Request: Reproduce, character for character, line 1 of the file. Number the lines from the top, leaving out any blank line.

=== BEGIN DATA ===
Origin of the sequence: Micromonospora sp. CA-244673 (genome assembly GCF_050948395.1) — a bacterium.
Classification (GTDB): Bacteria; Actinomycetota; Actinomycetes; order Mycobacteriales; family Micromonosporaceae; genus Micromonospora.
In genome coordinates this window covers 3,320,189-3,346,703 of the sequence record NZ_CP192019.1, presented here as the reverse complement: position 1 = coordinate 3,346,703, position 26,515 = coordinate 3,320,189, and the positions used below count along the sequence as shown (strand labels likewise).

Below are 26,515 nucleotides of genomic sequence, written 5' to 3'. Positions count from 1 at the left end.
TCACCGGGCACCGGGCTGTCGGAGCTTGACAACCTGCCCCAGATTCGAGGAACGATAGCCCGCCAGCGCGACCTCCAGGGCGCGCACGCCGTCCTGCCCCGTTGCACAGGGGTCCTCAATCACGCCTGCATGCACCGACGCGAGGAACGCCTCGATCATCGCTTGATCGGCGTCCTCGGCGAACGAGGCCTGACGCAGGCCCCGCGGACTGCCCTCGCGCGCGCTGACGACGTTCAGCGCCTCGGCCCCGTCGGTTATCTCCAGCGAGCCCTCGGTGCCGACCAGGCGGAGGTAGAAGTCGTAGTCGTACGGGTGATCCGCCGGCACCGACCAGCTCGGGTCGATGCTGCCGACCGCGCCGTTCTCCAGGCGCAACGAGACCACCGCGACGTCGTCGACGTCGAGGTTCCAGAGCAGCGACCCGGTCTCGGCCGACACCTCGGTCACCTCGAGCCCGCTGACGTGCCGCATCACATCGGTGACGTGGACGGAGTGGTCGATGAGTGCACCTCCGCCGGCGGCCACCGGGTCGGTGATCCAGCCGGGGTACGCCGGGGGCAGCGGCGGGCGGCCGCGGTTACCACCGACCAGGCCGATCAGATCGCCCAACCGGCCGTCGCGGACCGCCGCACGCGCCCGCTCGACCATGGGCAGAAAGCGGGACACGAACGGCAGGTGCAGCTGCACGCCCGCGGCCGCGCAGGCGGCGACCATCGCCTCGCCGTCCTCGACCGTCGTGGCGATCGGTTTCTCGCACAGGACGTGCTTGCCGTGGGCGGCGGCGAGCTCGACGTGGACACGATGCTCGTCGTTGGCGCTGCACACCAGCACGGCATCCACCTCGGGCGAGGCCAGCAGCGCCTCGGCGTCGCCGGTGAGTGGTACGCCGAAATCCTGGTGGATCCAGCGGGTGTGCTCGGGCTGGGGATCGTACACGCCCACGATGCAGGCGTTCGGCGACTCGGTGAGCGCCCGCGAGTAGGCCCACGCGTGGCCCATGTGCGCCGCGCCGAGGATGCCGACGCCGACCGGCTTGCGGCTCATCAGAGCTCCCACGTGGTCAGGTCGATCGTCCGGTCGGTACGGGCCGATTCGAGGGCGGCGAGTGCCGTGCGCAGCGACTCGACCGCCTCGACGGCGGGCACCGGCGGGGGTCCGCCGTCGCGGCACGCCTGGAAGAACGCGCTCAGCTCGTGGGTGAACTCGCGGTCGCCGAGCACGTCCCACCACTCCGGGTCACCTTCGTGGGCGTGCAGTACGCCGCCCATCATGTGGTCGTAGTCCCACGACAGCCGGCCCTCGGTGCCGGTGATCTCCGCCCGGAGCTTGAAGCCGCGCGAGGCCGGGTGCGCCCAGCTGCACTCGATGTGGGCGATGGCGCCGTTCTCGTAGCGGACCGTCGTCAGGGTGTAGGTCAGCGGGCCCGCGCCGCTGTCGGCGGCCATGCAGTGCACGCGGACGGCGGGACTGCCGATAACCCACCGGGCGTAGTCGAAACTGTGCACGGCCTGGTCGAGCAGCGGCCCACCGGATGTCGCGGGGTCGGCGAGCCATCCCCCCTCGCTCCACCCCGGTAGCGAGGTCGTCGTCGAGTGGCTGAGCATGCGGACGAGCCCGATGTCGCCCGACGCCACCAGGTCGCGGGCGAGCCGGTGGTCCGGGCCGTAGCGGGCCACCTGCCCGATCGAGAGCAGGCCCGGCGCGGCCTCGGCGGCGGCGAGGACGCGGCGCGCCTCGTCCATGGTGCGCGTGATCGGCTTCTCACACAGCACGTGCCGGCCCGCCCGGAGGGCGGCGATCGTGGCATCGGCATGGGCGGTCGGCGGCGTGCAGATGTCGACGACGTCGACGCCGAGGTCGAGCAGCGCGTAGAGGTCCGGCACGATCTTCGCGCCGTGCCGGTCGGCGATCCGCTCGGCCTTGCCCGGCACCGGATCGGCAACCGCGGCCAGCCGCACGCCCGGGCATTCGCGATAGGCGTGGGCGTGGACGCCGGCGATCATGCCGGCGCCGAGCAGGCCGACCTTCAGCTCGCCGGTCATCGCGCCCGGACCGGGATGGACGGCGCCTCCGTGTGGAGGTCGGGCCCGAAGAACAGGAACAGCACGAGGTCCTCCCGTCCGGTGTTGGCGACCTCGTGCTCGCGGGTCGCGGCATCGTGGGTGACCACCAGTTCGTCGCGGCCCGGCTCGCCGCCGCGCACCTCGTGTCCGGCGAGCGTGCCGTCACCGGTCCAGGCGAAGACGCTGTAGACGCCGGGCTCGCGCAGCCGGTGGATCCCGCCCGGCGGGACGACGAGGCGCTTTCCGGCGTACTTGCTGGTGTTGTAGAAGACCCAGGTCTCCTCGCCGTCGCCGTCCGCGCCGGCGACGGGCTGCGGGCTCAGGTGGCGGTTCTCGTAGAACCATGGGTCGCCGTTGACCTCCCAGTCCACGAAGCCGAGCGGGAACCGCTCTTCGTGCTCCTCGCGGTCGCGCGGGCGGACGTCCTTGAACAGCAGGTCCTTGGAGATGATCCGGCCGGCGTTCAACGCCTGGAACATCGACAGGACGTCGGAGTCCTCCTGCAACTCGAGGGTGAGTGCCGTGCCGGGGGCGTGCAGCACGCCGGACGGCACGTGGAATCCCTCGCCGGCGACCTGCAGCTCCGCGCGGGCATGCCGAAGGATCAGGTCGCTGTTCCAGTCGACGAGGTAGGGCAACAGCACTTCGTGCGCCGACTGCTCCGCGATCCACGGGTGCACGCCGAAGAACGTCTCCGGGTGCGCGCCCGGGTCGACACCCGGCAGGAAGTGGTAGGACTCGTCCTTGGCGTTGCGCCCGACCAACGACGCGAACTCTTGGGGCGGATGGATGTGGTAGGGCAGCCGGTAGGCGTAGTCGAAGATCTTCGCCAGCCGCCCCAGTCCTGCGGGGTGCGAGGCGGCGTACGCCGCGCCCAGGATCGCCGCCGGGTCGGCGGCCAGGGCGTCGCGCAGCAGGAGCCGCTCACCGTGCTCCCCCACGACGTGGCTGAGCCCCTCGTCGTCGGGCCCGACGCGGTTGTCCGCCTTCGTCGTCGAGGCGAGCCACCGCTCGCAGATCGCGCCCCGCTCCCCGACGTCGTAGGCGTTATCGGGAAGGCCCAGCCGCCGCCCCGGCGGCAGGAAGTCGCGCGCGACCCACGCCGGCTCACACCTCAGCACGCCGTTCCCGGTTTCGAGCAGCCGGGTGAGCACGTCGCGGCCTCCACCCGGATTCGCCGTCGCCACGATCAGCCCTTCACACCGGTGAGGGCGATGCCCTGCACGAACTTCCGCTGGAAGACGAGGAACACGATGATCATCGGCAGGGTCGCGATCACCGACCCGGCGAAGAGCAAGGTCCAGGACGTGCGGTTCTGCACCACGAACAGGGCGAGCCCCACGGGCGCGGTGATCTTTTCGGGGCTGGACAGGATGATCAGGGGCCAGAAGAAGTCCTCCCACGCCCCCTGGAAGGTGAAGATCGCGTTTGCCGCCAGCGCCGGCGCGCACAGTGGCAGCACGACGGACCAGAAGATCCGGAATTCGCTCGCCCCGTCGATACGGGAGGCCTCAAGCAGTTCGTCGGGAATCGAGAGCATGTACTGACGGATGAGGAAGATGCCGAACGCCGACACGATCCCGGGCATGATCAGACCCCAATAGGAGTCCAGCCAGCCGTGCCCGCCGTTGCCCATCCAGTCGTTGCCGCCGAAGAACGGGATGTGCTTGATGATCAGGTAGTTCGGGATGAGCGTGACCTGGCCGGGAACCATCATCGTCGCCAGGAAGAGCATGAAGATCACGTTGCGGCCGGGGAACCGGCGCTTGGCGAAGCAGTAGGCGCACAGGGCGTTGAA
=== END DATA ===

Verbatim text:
Origin of the sequence: Micromonospora sp. CA-244673 (genome assembly GCF_050948395.1) — a bacterium.